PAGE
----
Composer-violinist-educator Jessie Montgomery (1981- ) hails from New York’s Lower East Side, where her father managed a music studio. She was, in her words, “constantly surrounded by all different kinds of music.” Thus, her own compositions have drawn from many diverse influences, such as African-American spirituals, civil rights anthems, improvisational styles, modern jazz, film scoring, etc. From those early years, she developed, chiefly as a violinist, to receive degrees from the Juilliard School and New York University. In her professional performing life, Montgomery has been a member of the Providence String Quartet and the Catalyst Quartet. The latter began as a project of the Detroit-based Sphinx Organization, which creates opportunities for African-American and Latino string players.
As a composer, Montgomery was the resident Composer-Educator for the Albany Symphony during the 2015-16 season. In addition she has been recognized with grants and fellowships from the American Composers Orchestra, the Sphinx Organization, the Joyce Foundation, and the Sorel Organization. Her reputation has been spreading steadily, mainly in North America, beginning in New York City, Providence, and Boston, reaching out to Deer Valley, Utah; Miami Beach, Florida; Birmingham, Alabama; and Toronto, Ontario. Montgomery’s debut record album Strum: Music for Strings was released on the Azica Records label in late 2015. The concluding album track is Strum.
This one-movement work was commissioned by Community Music Works and premiered by the Providence String Quartet in 2006 and was revised in 2012. About the music, critic Maggie Molloy writes:
Strummed pizzicato lines serve as a texture motive across all four instruments, creating a rhythmic vitality which propels the piece forward from its nostalgic first moments all the way through to its ecstatic and dramatic ending. Layered rhythms and harmonic ostinati round out the piece’s warm, dancelike spirit, crafting a joyous and hopeful ending. . .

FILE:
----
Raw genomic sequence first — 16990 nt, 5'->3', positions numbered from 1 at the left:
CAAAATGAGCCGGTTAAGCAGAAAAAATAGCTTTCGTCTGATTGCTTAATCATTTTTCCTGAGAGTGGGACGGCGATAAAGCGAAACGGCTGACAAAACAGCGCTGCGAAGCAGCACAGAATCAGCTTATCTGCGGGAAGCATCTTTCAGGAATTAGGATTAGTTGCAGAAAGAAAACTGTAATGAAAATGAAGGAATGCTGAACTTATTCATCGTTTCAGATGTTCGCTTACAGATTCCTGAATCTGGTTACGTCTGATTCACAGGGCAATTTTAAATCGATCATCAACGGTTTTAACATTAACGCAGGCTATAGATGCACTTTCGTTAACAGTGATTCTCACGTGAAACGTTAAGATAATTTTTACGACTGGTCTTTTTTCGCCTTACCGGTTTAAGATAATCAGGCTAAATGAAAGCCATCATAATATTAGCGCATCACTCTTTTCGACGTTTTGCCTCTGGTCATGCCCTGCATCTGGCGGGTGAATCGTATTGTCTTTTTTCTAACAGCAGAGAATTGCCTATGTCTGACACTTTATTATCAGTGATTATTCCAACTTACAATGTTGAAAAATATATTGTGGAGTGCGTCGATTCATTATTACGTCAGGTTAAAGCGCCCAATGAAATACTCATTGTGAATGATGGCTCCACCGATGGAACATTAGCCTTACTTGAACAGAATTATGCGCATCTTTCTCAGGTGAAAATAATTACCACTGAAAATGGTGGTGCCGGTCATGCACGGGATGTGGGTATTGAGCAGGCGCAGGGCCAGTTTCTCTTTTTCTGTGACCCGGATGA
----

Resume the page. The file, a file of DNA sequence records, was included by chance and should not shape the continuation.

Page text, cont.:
Dvorak: Piano Quintet In a major, op. 81
“This work probably epitomizes more completely the genuine Dvořák style in most of its facets than any other work of his.” (John Clapham)
“ . . . One of the most delightful and successful chamber works, not only in the composer’s works but also in the whole of chamber music composition.” (Otakar Šourek)
“ . . . The best piano quintet ever written, demonstrating as it does from start to finish some of the most lovable characteristics of a lovable composer.” (Gervase Hughes)
With accolades like that, there is very little to add except the bare facts. Having attempted, unsuccessfully, to improve his First Piano Quintet, Op.5 (also in the key of A major), Antonín Dvořák (1841-1904) decided to start afresh. He began Op. 81 in mid- August 1887, and by mid-October the new quintet was completed. It was a period of contentment for Dvořák, and he worked in a pleasant environment. Once finished, Dvořák dedicated the new work to Dr. B. Neureutter, a generous patron of music. The premiere took place the following January, and Simrock published it immediately.
The first movement displays a wide expanse of moods generated from its two themes, both essentially song-like. These moods alternate rapidly during the development and keep the entire movement fresh and spontaneous.
The second movement bears the title Dumka, a kind of melancholy Slavonic folk ballad. In the hands of Dvořák, however, the Dumka involves sudden mood changes from melancholy to exuberance. That is what happens in the middle section of this rondo, when the rhythmic Vivace section springs up.
Although Dvořák gave a subtitle of Furiant to the Scherzo, it is not a genuine Furiant, since there are no predominating shifts of accent. However, every bit of the movement is Slavonic. Interestingly, the Trio section contains chiefly ideas from the main Scherzo theme.
The finale is a bustling movement in sonata form carrying an exhilaration that counterbalances the earlier melancholic moods. From the perky first theme to the last note, the movement is full of rustic fun. Dvořák’s mastery of every feature found in the quintet turn it into what Hughes has called “no less perfect a work of national art than the Dumka itself.”
Notes by Dr. Michael Fink 2020. All rights reserved.